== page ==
license

license

[lahy-suhns]
license, in public law, permission by legal authority to engage in certain acts and also the document showing such permission. Some licenses are required for the protection of the public; they assure professional competence (e.g., physicians) or moral fitness (e.g., tavern keepers). Others are designed primarily to raise revenue or to keep a registry (e.g., automobile licenses). It is a crime to engage in a licensed activity without having first procured a license. In property law, a license is a right that the owner grants some other party to make use of his land. Such licenses are revocable at will if they are not part of a contract. They are personal and hence may not be sold; they expire on the death of the grantee. A license to cross another's land is an easement in gross. In patent law, a license is a written authority granted by the owner of a patent to another person, empowering the latter to make or use the patented article for a limited period or in a limited territory.

The verb license or grant license means to give permission. The noun license is the document demonstrating that permission. License may be granted by a party ("licensor") to another party ("licensee") as an element of an agreement between those parties. A shorthand definition of a license is "a promise (by the licensor) not to sue (the licensee)."

Intellectual property

A licensor may grant license under "intellectual property" to do something (such as copy software or use a patented invention) without fear of a claim of intellectual property infringement brought by the licensor.

A license under intellectual property commonly has several component parts, including a term, territory, renewal, as well as other limitations deemed vital to the licensor.

Term: many licenses are valid for a particular length of time. This protects the licensor should the value of the license increase, or market conditions change.

Territory: a license may stipulate what territory the rights pertain to. For example, a license with a territory limited to "North America" (United States/Canada) would not permit a licensee any protection from actions for use in Japan.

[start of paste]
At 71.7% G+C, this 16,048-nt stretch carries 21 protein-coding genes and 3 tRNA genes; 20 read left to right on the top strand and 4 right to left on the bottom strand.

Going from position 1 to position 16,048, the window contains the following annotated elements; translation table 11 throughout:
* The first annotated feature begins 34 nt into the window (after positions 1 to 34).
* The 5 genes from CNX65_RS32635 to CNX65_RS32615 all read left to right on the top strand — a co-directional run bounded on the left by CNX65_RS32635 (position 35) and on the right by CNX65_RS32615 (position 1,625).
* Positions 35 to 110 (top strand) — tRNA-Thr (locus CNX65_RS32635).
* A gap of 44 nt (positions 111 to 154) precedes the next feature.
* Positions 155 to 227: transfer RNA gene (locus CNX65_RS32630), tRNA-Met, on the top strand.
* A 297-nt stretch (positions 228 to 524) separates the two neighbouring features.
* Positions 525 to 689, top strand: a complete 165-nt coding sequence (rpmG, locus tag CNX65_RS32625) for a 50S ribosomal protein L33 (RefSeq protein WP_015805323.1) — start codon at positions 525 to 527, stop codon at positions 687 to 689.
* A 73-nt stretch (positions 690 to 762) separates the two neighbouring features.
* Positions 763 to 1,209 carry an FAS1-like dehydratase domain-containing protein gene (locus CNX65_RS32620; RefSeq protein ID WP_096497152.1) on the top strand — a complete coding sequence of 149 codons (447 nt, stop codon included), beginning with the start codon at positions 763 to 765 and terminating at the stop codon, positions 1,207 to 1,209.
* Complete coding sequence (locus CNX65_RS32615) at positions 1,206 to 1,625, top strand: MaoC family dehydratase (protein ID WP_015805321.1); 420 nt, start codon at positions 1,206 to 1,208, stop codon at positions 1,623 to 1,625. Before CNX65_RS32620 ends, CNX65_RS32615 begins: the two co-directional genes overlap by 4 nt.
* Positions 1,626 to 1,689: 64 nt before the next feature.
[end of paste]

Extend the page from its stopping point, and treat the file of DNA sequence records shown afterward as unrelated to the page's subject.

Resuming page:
Mass licensing of software

Mass distributed software is used by individuals on personal computers under license from the developer of that software. Such license is typically included in a more extensive end-user license agreement (EULA) entered into upon the installation of that software on a computer.

Under a typical end-user license agreement, the user may install the software on a limited number of computers.

The enforceability of end-user license agreements is sometimes questioned.

Trademark and brand licensing

A licensor may grant permission to a licensee to distribute products under a trademark. With such a license, the licensee may use the trademark without fear of a claim of trademark infringement by the licensor.

Artwork and character licensing

A licensor may grant a permission to a licensee to copy and distribute copyrighted works such as "art" (e.g., Thomas Kincaid's painting "Dawn in Los Gatos") and characters (e.g., Mickey Mouse). With such license, a licensee need not fear a claim of copyright infringement brought by the licensor.

Academy

National examples of the License are listed at Licentiate

A licence is an academic degree. Originally, in order to teach at a university, one needed this degree which, according to its title, gave the bearer a license to teach. The name survived despite the fact that nowadays doctorate is typically needed in order to teach at a university. A person who holds a licence is called a licentiate.

In Sweden and some European universities it is approximately equivalent to an MPhil or MRes. In those countries, a licence is a middle-level degree between a master's degree and a doctorate, taken by doctoral canidates, and is a popular choice in those countries where a "true" PhD would take five or more years to achieve.

In other countries, i.e. Poland or France, a licence is achieved before the master's degree (it takes 3 years of studies to become licentiate and 2 additional years to become Master). In Switzerland, a licence is a 4-year degree then there is a DEA degree which is equivalent to the Master's degree. In Portugal, before the Bologna process, students would become licentiates after 5 years of studies (4 years in particular cases like Marketing, Management, etc; and 6 years for Medicine). However, since the adoption of the Bologna Process engineering degrees in Portugal were changed from a 5 year licence to a 3 year licence followed by 2 years for the MSc: Not having the MSc doesn't confer accreditation by the Ordem dos Engenheiros)

See also

References

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